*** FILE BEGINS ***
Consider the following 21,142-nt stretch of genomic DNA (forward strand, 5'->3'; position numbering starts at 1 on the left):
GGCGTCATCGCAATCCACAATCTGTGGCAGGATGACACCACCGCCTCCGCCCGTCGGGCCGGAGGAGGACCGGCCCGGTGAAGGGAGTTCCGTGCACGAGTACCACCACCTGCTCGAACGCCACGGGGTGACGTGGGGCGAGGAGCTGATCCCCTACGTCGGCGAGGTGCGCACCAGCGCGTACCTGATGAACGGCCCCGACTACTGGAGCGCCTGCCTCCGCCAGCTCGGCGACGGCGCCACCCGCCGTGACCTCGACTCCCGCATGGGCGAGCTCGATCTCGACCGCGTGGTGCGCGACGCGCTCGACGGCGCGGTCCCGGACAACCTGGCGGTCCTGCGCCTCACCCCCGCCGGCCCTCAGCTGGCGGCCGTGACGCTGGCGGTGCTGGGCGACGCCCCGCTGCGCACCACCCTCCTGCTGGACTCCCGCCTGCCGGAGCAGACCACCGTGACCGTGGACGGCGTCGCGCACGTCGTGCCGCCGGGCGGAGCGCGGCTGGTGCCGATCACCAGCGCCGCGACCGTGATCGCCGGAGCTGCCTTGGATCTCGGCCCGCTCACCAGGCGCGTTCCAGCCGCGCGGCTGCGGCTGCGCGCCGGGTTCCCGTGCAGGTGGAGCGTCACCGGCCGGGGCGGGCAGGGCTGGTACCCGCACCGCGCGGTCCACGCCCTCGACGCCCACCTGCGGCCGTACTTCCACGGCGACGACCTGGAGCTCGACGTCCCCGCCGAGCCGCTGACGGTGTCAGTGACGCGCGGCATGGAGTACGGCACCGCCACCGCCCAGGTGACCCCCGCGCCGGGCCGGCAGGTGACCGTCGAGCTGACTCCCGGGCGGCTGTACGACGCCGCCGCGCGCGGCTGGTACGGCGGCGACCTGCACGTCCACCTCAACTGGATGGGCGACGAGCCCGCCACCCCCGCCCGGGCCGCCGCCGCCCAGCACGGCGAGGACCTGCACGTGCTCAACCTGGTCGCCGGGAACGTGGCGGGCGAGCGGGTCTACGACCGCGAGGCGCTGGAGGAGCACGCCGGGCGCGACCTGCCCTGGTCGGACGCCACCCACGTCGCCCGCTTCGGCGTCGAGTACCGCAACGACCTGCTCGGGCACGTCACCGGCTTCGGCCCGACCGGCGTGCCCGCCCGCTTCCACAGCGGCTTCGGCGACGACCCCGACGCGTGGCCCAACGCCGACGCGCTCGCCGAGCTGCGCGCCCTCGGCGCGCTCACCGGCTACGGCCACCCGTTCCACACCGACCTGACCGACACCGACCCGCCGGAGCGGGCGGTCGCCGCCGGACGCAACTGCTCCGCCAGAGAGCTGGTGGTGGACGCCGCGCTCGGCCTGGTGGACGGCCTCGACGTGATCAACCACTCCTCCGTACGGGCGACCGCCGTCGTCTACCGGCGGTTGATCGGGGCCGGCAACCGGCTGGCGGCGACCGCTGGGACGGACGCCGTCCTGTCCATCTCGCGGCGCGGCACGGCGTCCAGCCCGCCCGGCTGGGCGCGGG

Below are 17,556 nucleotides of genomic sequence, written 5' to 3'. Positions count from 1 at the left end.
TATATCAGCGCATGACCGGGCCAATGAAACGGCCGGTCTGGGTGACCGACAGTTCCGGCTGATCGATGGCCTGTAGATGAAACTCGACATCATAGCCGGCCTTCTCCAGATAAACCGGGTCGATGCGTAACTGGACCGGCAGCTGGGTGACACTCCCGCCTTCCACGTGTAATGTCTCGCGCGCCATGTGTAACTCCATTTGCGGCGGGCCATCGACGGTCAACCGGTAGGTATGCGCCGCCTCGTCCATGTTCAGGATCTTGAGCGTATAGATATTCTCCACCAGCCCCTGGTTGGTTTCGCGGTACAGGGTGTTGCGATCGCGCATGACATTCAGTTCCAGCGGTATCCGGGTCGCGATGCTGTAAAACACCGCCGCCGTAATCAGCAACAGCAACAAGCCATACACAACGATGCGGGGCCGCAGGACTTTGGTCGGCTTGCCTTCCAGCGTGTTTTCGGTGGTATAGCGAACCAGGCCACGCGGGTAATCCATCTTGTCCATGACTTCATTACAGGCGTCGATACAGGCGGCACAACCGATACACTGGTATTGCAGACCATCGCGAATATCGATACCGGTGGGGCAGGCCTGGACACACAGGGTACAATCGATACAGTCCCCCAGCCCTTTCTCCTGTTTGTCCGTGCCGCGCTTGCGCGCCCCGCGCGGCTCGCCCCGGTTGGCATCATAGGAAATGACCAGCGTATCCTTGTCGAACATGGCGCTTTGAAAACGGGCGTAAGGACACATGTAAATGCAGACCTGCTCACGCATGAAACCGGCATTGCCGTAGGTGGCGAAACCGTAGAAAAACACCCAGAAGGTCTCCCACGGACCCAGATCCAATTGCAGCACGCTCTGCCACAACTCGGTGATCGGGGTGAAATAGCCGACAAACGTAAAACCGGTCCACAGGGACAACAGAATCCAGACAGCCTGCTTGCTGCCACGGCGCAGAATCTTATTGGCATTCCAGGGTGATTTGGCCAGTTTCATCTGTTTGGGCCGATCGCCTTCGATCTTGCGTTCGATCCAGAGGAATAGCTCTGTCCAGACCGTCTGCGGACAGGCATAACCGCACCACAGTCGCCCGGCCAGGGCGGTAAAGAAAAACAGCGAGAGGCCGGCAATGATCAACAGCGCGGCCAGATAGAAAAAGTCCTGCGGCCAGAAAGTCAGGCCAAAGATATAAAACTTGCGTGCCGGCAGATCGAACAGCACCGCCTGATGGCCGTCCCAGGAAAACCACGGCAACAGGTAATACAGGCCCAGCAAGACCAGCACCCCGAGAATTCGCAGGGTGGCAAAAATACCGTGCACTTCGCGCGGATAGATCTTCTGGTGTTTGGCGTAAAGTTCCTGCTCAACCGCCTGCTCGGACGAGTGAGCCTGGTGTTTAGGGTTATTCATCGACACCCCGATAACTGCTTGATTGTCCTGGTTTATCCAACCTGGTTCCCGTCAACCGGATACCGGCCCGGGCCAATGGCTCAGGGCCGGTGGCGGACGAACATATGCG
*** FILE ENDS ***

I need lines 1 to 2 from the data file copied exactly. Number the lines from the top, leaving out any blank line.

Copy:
Consider the following 21,142-nt stretch of genomic DNA (forward strand, 5'->3'; position numbering starts at 1 on the left):
GGCGTCATCGCAATCCACAATCTGTGGCAGGATGACACCACCGCCTCCGCCCGTCGGGCCGGAGGAGGACCGGCCCGGTGAAGGGAGTTCCGTGCACGAGTACCACCACCTGCTCGAACGCCACGGGGTGACGTGGGGCGAGGAGCTGATCCCCTACGTCGGCGAGGTGCGCACCAGCGCGTACCTGATGAACGGCCCCGACTACTGGAGCGCCTGCCTCCGCCAGCTCGGCGACGGCGCCACCCGCCGTGACCTCGACTCCCGCATGGGCGAGCTCGATCTCGACCGCGTGGTGCGCGACGCGCTCGACGGCGCGGTCCCGGACAACCTGGCGGTCCTGCGCCTCACCCCCGCCGGCCCTCAGCTGGCGGCCGTGACGCTGGCGGTGCTGGGCGACGCCCCGCTGCGCACCACCCTCCTGCTGGACTCCCGCCTGCCGGAGCAGACCACCGTGACCGTGGACGGCGTCGCGCACGTCGTGCCGCCGGGCGGAGCGCGGCTGGTGCCGATCACCAGCGCCGCGACCGTGATCGCCGGAGCTGCCTTGGATCTCGGCCCGCTCACCAGGCGCGTTCCAGCCGCGCGGCTGCGGCTGCGCGCCGGGTTCCCGTGCAGGTGGAGCGTCACCGGCCGGGGCGGGCAGGGCTGGTACCCGCACCGCGCGGTCCACGCCCTCGACGCCCACCTGCGGCCGTACTTCCACGGCGACGACCTGGAGCTCGACGTCCCCGCCGAGCCGCTGACGGTGTCAGTGACGCGCGGCATGGAGTACGGCACCGCCACCGCCCAGGTGACCCCCGCGCCGGGCCGGCAGGTGACCGTCGAGCTGACTCCCGGGCGGCTGTACGACGCCGCCGCGCGCGGCTGGTACGGCGGCGACCTGCACGTCCACCTCAACTGGATGGGCGACGAGCCCGCCACCCCCGCCCGGGCCGCCGCCGCCCAGCACGGCGAGGACCTGCACGTGCTCAACCTGGTCGCCGGGAACGTGGCGGGCGAGCGGGTCTACGACCGCGAGGCGCTGGAGGAGCACGCCGGGCGCGACCTGCCCTGGTCGGACGCCACCCACGTCGCCCGCTTCGGCGTCGAGTACCGCAACGACCTGCTCGGGCACGTCACCGGCTTCGGCCCGACCGGCGTGCCCGCCCGCTTCCACAGCGGCTTCGGCGACGACCCCGACGCGTGGCCCAACGCCGACGCGCTCGCCGAGCTGCGCGCCCTCGGCGCGCTCACCGGCTACGGCCACCCGTTCCACACCGACCTGACCGACACCGACCCGCCGGAGCGGGCGGTCGCCGCCGGACGCAACTGCTCCGCCAGAGAGCTGGTGGTGGACGCCGCGCTCGGCCTGGTGGACGGCCTCGACGTGATCAACCACTCCTCCGTACGGGCGACCGCCGTCGTCTACCGGCGGTTGATCGGGGCCGGCAACCGGCTGGCGGCGACCGCTGGGACGGACGCCGTCCTGTCCATCTCGCGGCGCGGCACGGCGTCCAGCCCGCCCGGCTGGGCGCGGG